Malnutrition is the leading cause of death for children globally and Lillian Petersen, a senior at Los Alamos High School, along with her partner Garyk Brixi of Maryland, is doing something about it.
They created computer software that can help inform aid organizations on the most effective way to treat malnourished children. Malnutrition is a clinical illness that can be treated with specialized pastes, called ready-to-use foods, that meet specific nutritional requirements. Although this treatment is effective, it is currently costly due to expensive ingredients, inefficient supply chains, and misaligned policy.
Petersen and Brixi created a three-part project to address these shortcomings. In the first phase, Petersen said, they predicted acute malnutrition prevalence across sub-Saharan Africa. In part two, they optimized recipes that use local, plant-based ingredients to produce low-cost ready-to-use foods. Third, they develop a tool to optimize the supply chain network of acute malnutrition treatment.
Their work has not only garnered attention from several international aid organizations but also earned several awards.
Petersen said their project earned first place in this year’s New Mexico Supercomputing Challenge and it earned third place at the International Science and Engineering Fair in May in Phoenix, Ariz.
Additionally, she said she and Brixi won prizes from the U.S. Agency of International Development, Sigma Xi Scientific Research Honor Society and the King Abdul-Aziz and His Companions Foundation for Giftedness and Creativity.
Petersen and Brixi hope that their research can help aid and donor organizations improve their supply logistics and test the feasibility of alternative recipes. For example, the supply chain model could recommend countries that are most suitable for local production.
Petersen explained she and Brixi, now a student at Harvard College, met at a national science competition a year and a half ago. They discovered that their work was similar and decided to combine their efforts to help children suffering from malnutrition in Africa.
Even though the competitions are finished, the work continues on the project. The optimized recipes were published in the peer-reviewed journal Maternal and Child Nutrition and they recently submitted the supply chain model to World Development.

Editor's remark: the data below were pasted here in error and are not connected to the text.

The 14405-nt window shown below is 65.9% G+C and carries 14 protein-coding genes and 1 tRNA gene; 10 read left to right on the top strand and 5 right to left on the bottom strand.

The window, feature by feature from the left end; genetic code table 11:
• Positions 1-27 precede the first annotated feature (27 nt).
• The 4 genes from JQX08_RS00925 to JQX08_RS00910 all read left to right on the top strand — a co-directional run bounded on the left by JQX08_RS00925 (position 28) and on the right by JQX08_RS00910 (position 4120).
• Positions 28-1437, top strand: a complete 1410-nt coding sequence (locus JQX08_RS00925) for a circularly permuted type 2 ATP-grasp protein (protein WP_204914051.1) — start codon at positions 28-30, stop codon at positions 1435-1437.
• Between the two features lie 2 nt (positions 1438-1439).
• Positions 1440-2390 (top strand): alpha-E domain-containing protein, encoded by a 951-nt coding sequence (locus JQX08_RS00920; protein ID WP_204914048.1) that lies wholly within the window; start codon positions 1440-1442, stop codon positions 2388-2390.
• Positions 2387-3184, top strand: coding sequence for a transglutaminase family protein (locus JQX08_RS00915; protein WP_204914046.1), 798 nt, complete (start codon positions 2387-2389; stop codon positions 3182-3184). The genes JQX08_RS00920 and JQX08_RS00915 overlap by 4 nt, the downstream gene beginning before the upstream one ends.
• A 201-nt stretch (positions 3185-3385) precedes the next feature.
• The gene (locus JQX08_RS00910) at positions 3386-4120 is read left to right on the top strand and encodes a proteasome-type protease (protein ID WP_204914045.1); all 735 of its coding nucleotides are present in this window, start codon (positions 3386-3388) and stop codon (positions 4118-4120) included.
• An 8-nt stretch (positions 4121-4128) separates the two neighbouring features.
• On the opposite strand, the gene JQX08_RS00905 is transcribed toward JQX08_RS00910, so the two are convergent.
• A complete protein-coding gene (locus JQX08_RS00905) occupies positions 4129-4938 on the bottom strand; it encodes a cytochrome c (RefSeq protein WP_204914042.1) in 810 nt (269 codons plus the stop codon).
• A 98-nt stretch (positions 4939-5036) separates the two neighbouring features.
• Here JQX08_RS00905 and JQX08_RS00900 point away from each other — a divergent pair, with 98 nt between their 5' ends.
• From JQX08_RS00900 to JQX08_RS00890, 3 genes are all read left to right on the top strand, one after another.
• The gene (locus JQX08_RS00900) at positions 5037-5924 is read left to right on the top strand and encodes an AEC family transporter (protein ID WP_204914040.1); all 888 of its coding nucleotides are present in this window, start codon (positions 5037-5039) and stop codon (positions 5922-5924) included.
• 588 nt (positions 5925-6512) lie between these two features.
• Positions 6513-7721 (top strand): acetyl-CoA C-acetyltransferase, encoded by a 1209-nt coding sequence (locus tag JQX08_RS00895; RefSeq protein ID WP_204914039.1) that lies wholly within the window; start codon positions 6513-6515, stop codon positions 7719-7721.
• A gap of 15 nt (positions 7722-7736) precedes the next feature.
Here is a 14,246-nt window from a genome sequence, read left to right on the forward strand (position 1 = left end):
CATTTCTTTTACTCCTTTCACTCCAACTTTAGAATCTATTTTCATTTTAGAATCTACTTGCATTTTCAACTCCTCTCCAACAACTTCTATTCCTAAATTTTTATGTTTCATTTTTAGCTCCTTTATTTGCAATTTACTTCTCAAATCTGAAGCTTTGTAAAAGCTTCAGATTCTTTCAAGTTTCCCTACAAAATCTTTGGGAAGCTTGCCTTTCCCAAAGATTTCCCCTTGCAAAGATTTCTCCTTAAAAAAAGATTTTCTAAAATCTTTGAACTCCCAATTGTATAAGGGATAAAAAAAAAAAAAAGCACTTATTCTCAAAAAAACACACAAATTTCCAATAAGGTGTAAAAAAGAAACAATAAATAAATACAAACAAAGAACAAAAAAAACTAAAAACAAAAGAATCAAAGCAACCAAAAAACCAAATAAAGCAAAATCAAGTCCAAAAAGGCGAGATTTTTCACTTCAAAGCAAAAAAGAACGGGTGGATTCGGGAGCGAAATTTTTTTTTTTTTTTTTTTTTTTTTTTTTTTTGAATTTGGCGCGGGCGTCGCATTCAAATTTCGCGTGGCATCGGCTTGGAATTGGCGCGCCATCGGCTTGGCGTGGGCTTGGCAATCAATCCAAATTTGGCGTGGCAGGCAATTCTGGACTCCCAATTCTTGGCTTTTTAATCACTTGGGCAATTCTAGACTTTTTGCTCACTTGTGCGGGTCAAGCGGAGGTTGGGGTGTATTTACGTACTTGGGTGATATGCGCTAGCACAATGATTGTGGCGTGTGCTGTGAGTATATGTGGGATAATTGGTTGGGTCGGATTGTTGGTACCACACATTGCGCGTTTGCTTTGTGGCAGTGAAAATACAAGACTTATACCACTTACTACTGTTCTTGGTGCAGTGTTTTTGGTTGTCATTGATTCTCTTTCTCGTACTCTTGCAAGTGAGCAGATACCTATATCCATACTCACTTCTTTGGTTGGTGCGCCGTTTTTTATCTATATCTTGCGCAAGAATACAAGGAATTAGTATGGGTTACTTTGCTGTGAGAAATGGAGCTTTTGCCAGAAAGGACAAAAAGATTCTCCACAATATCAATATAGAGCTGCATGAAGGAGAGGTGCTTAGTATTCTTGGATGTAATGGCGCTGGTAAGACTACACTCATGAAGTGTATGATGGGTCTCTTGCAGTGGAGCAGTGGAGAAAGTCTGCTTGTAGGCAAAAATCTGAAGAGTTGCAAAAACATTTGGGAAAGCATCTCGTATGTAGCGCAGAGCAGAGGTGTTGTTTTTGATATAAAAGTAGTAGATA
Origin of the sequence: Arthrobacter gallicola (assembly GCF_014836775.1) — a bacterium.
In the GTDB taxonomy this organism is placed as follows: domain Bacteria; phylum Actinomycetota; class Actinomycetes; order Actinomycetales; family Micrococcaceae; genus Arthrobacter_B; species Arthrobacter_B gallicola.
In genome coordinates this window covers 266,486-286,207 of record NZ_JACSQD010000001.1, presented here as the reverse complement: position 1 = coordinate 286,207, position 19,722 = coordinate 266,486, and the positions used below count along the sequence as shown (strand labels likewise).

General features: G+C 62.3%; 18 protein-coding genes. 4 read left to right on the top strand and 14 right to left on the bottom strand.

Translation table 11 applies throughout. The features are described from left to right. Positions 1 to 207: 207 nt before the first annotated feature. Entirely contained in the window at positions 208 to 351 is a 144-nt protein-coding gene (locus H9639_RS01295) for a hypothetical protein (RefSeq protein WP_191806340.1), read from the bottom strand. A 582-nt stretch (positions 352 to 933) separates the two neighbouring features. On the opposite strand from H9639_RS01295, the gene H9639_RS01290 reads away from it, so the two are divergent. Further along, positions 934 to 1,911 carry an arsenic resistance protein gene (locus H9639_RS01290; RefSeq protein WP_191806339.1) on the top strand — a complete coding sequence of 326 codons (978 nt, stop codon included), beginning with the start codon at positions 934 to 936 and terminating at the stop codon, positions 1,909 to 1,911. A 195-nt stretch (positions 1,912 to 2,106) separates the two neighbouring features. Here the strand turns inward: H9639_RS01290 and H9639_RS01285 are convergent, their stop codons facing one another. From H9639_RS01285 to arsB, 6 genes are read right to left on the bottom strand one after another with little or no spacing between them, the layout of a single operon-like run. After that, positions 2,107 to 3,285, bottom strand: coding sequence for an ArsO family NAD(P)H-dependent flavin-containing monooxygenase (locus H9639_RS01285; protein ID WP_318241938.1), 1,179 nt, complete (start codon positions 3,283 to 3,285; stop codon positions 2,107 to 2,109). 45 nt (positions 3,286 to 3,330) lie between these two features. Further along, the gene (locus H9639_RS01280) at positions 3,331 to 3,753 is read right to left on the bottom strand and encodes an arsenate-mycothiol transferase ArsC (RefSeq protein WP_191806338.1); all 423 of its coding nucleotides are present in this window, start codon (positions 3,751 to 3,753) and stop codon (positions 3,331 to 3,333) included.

Petersen said she and Brixi are collaborating with several international aid organizations. Last year, the optimized recipes were prototyped in Kenya and were found to meet all macronutrient requirements after official testing. Funds permitting, the recipes will soon begin clinical trials and move into production.
Petersen said she has enjoyed working with Brixi on this project.
“I think it was really great to have someone to collaborate with because we could bounce ideas off each other and focus on different parts at different times,” she said.
They did this work on their own without any mentors, but Petersen said they did consult with a couple of international aid organizations to make sure their tool would be of use and that they were heading in the right direction.
She encourages her peers to get involved in these science and engineering competitions.
“I think that science fair is a great way to gain experience in science, if that is what people are interested in,” Petersen said. “I think people should follow their passion, and if their passion is in science … it can be really fun and exciting.”
When Petersen looks toward her own future, she hopes to go into research and science.
“The development of new technologies, medicines, and global networks has the possibility to alleviate hunger, prevent disease, educate the poor, and make a positive impact on millions of lives,” she said.
She wants to align technological advancements with international aid.